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Setting Nginx FastCGI response buffer sizes.

Nginx FastCGI response buffer sizes

By default when Nginx starts receiving a response from a FastCGI backend (such as PHP-FPM) it will buffer the response in memory before delivering it to the client. Any response larger than the set buffer size is saved to a temporary file on disk.

This process is outlined at the Nginx ngx_http_fastcgi_module page manual page.


Since disk is slow and memory is fast the aim is to get as many FastCGI responses passing only through memory. On the flip side we don't want to set an excessively large buffer as they are created and sized on a per request basis - it's not shared.

The related Nginx options are:

  • fastcgi_buffering first appeared in Nginx 1.5.6 (1.6.0 stable) and can be used to turn buffering completely on/off. It's on by default.

  • fastcgi_buffer_size is a special buffer space used to hold the first part of the FastCGI response, which is going to be the HTTP response headers.

    You shouldn't need to adjust this from the default - even if Nginx defaults to the smallest page size of 4KB (your platform will determine if 4/8k buffer) it should fit your typical HTTP header.

    The one exception I have seen are frameworks that push large amounts of cookie data via the Set-Cookie HTTP header during their user verification/login phase - blowing out the buffer and resulting in a HTTP 500 error. In those instances you will need to increase this buffer to 8k/16k/32k to fully accommodate your largest upstream HTTP header being pushed.

  • fastcgi_buffers controls the number and memory size of buffer segments used for the payload of the FastCGI response. Most, if not all of our tweaking will be around this setting and forms the remainder of this page.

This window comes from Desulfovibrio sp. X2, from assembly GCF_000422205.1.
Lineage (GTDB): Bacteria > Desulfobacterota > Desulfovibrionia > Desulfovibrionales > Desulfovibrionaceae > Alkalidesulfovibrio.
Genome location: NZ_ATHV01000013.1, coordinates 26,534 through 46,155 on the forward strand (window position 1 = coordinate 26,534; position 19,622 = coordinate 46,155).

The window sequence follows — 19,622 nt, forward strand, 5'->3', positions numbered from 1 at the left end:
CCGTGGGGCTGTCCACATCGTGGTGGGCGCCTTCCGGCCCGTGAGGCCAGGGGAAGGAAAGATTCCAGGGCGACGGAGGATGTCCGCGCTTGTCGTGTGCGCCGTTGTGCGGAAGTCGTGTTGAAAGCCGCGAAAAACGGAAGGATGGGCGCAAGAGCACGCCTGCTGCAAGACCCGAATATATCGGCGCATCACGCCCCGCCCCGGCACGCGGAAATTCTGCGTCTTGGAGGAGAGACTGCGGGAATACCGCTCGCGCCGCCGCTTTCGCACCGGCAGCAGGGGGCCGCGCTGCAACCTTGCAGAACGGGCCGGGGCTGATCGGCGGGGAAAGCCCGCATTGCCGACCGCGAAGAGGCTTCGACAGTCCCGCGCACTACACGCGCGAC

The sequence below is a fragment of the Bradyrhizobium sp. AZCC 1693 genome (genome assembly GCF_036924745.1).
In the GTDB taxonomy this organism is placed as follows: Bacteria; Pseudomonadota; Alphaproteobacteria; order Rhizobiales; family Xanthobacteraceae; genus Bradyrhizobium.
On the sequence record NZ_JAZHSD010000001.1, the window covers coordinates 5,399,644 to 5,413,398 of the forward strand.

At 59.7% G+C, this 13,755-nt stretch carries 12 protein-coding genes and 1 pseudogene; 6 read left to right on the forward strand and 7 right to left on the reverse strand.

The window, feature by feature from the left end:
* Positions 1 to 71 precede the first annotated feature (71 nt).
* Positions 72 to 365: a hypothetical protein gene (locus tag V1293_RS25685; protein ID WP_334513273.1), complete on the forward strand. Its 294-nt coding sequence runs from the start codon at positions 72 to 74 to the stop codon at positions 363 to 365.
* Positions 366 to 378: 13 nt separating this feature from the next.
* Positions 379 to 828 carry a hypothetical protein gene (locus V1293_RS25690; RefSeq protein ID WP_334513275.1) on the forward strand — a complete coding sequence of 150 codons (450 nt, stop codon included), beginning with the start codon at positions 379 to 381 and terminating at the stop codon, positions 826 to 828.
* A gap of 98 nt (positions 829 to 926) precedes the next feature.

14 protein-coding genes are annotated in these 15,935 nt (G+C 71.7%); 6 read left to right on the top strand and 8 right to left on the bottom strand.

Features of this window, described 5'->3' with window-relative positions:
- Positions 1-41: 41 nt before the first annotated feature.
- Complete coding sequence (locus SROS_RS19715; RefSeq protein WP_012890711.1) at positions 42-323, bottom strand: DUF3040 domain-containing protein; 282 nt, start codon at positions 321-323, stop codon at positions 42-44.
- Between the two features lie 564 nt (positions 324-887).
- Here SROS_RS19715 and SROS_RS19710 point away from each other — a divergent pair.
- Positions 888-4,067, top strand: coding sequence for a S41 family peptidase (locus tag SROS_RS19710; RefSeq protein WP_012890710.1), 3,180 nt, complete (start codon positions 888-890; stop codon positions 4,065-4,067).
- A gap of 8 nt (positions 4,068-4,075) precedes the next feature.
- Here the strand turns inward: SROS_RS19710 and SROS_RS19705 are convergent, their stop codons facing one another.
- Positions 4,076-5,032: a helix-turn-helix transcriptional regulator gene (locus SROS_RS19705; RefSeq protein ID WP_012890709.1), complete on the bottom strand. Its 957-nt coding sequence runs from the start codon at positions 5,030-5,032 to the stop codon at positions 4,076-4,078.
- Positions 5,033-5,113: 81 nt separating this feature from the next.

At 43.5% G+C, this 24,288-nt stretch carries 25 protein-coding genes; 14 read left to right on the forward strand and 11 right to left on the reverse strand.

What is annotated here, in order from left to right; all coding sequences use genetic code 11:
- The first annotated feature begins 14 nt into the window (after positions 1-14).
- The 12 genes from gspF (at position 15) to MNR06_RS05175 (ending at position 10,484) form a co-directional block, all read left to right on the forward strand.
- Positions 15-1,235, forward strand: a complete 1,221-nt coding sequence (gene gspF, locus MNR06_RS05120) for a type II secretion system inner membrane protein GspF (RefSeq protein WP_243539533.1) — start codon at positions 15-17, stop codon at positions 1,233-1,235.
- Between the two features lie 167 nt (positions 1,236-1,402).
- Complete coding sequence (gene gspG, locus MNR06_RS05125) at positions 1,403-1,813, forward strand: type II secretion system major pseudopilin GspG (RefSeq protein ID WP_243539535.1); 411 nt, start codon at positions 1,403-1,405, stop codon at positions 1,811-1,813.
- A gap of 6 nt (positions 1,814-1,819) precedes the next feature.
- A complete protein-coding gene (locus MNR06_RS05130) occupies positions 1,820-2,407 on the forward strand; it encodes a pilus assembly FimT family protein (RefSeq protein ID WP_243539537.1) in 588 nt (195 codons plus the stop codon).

Determine actual FastCGI response sizes

By grepping our Nginx access logs we can determine both maximum and average response sizes. The basis of this awk recipe was lifted from here:

$ awk '($9 ~ /200/) { i++;sum+=$10;max=$10>max?$10:max; } END { printf("Maximum: %d\nAverage: %d\n",max,i?sum/i:0); }' access.log

# Maximum: 76716
# Average: 10358

Note: these recipes are going to report on all access requests returning an HTTP 200 code, you might want to split out just FastCGI requests into a separate Nginx access log for reporting, like so (PHP-FPM here):

location ~ "\.php$" {
	fastcgi_index index.php;
	if (!-f $realpath_root$fastcgi_script_name) {
		return 404;

	include /etc/nginx/fastcgi_params;
	fastcgi_pass unix:/run/php5/php-fpm.sock;

	# output just FastCGI requests to it's own Nginx log file
	access_log /var/log/nginx/phpfpmonly-access.log;

With these values in hand we are now much better equipped to set fastcgi_buffers.

Setting the buffer size

The fastcgi_buffers setting takes two values, buffer segment count and memory size, by default it will be:

fastcgi_buffers 8 4k|8k;

So a total of 8 buffer segments at either 4k/8k, which is determined by the platform memory page size. For Debian/Ubuntu Linux that turns out to be 4096 bytes (4K) - so a default total buffer size of 32KB.

Based on the maximum/average response sizes determined above we can now raise/lower these values to suit. I typically keep buffer size at the default (memory page size) and adjust only the buffer segment count to a value for keep the bulk/all responses handled fully in buffer RAM. The default memory page size (in bytes) can be determined by the following command:

$ getconf PAGESIZE

If you response size average tips on the higher side you might want to alternatively lower the buffer segment count and raise the memory size in page size multiples (8k/16k/32k).

Verifying results